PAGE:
Pathophysiology and therapy for allergic and nonallergic rhinitis: An updated review

T. Levenson*, Paul Allen Greenberger, Ernest S. Bazley

*Corresponding author for this work

Research output: Contribution to journalArticlepeer-review


Symptoms from rhinitis can be assessed to be more troubling to trie patient than symptoms from asthma. Further, the array of bioactivc mediators, cytokines, and cells in nasal mucosa suggests that rhinitis is a much more complex condition than formerly thought. The presence of allergic rhinitis is a risk factor for emergence of asthma. Topical nasal corticosteroids have a relatively flat dose-response curve and have onset of action within one to two days for some patients. Allergen immunotherapy remains the only immunomodulator for patients with allergic rhinitis, with the possible exception of long-term administration of nasal corticosteroids, Author.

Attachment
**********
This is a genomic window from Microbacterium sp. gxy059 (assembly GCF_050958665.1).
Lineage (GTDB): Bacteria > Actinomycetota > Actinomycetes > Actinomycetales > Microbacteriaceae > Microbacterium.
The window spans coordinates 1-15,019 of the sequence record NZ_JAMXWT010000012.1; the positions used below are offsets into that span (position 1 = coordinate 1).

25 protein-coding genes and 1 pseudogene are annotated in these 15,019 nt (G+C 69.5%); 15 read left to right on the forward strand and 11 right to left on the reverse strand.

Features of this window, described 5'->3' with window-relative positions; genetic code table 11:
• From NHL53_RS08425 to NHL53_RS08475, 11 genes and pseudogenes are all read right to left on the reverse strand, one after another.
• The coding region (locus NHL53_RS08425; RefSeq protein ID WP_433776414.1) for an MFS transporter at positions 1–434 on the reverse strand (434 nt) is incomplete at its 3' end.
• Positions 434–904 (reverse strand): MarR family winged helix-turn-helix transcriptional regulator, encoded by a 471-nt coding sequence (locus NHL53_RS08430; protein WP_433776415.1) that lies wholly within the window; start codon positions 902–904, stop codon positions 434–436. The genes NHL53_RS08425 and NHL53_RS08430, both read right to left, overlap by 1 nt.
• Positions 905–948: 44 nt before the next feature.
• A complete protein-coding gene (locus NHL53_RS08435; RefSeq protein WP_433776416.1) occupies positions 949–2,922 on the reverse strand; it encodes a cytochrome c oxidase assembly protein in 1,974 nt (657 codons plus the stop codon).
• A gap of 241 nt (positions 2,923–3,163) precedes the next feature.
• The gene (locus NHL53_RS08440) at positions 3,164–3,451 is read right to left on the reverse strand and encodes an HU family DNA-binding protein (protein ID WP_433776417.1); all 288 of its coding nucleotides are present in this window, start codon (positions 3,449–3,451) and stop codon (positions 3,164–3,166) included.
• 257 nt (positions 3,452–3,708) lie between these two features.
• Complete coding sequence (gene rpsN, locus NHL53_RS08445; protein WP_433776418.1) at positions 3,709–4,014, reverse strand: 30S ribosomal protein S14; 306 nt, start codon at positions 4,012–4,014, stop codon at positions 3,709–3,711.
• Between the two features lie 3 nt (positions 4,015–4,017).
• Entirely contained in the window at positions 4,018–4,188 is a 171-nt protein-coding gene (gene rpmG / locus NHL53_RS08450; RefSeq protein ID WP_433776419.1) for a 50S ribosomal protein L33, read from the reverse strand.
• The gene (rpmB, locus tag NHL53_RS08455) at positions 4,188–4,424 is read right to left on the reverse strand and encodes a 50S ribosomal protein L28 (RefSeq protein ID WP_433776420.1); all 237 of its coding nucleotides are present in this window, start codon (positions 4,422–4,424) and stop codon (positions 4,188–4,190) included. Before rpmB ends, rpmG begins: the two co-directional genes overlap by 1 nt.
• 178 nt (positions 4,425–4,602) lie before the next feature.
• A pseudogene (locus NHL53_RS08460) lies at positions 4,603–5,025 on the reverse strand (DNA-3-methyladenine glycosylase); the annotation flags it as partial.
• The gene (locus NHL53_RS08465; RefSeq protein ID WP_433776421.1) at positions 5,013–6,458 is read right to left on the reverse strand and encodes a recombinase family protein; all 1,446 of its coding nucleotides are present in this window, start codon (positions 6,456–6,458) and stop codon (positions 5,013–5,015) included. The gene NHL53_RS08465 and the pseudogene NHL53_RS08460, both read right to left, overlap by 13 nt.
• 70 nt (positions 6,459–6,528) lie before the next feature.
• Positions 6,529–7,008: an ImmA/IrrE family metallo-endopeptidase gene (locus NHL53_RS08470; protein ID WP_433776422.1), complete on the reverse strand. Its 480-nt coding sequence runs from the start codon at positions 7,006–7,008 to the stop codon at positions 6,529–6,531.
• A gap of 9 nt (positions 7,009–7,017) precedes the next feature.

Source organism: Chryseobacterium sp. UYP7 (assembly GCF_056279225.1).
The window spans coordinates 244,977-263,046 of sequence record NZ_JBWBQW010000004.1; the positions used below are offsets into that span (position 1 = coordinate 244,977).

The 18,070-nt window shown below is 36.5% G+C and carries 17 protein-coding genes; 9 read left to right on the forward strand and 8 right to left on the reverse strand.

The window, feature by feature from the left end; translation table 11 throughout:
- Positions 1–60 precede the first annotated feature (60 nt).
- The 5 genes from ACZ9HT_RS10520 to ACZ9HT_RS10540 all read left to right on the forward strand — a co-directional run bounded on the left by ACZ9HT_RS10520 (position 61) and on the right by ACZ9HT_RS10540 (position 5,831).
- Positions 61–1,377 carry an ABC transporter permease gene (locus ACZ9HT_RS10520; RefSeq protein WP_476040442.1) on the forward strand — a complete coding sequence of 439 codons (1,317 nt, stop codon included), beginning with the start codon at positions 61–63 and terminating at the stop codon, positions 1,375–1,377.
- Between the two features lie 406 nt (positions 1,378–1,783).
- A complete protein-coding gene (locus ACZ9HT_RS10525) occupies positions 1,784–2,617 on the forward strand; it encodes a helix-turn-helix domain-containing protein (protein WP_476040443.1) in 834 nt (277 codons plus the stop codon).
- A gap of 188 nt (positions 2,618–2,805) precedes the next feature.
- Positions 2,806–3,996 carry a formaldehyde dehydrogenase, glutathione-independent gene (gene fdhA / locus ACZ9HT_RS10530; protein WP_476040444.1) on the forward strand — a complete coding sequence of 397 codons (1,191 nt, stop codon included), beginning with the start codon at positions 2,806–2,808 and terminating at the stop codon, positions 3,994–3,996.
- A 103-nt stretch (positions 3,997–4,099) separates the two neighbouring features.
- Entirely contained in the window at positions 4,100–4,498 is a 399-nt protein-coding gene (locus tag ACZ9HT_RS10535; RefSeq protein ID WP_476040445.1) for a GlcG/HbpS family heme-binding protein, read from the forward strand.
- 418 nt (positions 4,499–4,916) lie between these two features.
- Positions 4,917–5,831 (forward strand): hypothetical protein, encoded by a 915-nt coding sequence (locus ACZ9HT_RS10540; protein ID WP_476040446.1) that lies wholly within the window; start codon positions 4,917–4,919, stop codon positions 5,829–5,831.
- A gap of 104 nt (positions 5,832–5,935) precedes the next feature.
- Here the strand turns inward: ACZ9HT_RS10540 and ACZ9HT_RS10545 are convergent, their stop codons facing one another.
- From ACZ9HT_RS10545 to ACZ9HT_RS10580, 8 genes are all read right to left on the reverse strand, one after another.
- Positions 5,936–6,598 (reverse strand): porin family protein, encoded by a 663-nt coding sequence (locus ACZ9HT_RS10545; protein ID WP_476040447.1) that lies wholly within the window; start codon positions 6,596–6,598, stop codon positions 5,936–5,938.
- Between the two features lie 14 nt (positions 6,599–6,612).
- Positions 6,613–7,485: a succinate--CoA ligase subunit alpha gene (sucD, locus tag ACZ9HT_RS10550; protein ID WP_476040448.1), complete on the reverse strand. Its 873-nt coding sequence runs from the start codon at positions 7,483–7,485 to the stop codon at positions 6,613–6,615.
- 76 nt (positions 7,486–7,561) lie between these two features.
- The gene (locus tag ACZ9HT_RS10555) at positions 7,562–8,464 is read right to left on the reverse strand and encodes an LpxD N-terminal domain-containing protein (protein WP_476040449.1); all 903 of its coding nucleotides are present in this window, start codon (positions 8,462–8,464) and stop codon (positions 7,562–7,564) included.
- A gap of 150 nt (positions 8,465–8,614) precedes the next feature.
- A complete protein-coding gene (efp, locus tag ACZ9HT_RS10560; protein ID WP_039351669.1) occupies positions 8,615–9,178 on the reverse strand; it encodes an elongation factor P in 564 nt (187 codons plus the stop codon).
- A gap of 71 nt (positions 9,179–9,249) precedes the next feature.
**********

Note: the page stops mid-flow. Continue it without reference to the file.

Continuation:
Original languageEnglish (US)
Number of pages1
JournalJournal of Laryngology and Otology
Issue number1
StatePublished - Dec 1 1998

ASJC Scopus subject areas

  • Otorhinolaryngology

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